Being fortunate enough to capture the sun permeating the petals of these lovelies can produce a really beautiful effect, as the previous photo demonstrates quite well (I think!), revealing the rich depths and variations of color that you can find within a single bloom ... and with the many variations of color available in Crocus, painting a veritable rainbow across the garden is something easily within the reach of any gardener so inclined and willing to take the time to purchase and plant them. And, as far as planting bulbs is concerned, Crocus are among the easiest: they are small (about the size of a penny or dime) so they don't have to go down very deep and the motivated gardener can easily plant quite a few in one session, just using the ubiquitous garden trowel. The work is richly rewarded when one has reached the breaking point with wintery weather doldrums and the first few truly sunny and warm days of Spring arrive, they start springing from the ground almost in bloom even before the foliage is fully developed!
By now, I'm sure you've noticed the particular color theme in these photos revealing my penchant for the purple varieties, though I'm almost as fond of the astonishing range of brilliant yellows Crocus also offer and it won't be long before you'll be seeing them on these pages as well. I guess I was just in a purple mood tonight as I perused my archives looking for representative photos.... As the weather moderates more, I'll be outside looking for signs of their emergence, though the forecast for the rest of the week has us experiencing one more nice day (today), then we'll be back to more seasonal norms in the 30's. After all, it is just the beginning of February and we may still have more snows in store, but even if the Crocus do emerge, they can take a fair amount of cold and snowy abuse, so we'll see what the next few weeks bring!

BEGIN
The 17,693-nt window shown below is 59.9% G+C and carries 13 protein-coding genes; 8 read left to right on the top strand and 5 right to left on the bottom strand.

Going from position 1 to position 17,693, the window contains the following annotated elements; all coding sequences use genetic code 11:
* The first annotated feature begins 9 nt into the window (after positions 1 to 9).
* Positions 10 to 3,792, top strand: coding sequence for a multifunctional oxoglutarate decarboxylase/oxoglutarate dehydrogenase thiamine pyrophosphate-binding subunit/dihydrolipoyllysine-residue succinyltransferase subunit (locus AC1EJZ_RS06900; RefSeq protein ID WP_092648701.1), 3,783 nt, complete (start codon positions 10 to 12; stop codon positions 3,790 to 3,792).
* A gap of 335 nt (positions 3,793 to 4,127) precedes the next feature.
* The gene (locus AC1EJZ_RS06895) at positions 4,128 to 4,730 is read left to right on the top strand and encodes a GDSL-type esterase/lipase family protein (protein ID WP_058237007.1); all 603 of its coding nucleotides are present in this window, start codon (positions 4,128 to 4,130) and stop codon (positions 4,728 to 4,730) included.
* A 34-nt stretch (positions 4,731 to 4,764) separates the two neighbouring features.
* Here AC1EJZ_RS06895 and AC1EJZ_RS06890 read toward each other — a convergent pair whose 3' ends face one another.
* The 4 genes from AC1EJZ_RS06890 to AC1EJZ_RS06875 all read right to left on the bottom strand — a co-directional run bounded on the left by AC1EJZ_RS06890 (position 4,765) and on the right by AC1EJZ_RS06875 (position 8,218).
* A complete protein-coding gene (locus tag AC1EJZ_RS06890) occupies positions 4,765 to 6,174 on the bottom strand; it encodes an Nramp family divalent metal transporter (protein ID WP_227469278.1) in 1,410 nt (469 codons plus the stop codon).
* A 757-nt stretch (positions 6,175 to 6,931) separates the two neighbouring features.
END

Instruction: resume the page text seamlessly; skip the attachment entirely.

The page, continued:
At this point I'm sure some of you are wondering where Hanna is and why she hasn't appeared in this post (something she's probably asking herself as well!) so here's a bonus puppy picture for the dog inclined among you ... so here she is from a couple of weeks back, when I caught her posing and staring intently into the dining room where Fernymoss was undoubtedly doing something absolutely fascinating ... but then just about anything seems fascinating to Hanna at this point, which is one of the joys of puppyhood I had long forgotten, but am enjoying so much again since her arrival at Casa IVG.
There's something truly rejuvenating about sharing in the puppy's experience of a new environment and world ... for me, as cheesy as it might seem to say, it has helped reawaken my inner child's sense of wonder and opened up new perspectives for me yet again, thanks to Hanna's perpetual discovery of yet another new thing in her world. For example, just this past weekend while I was working away in my office, I had the window open and she heard a plane go over and really sat up to attention wondering what that might be ... I realized that what passes as totally banal for me, was yet another source of wonder for her as she explores the new world she's living in. And when I took her out several times today, I think she's just as (or more) relieved to see the snow recede ... now she doesn't have to worry about getting lost (literally) up to her elbows in the drifts of snow! I think she really appreciates that, but to know for sure, you'd have to ask her yourself!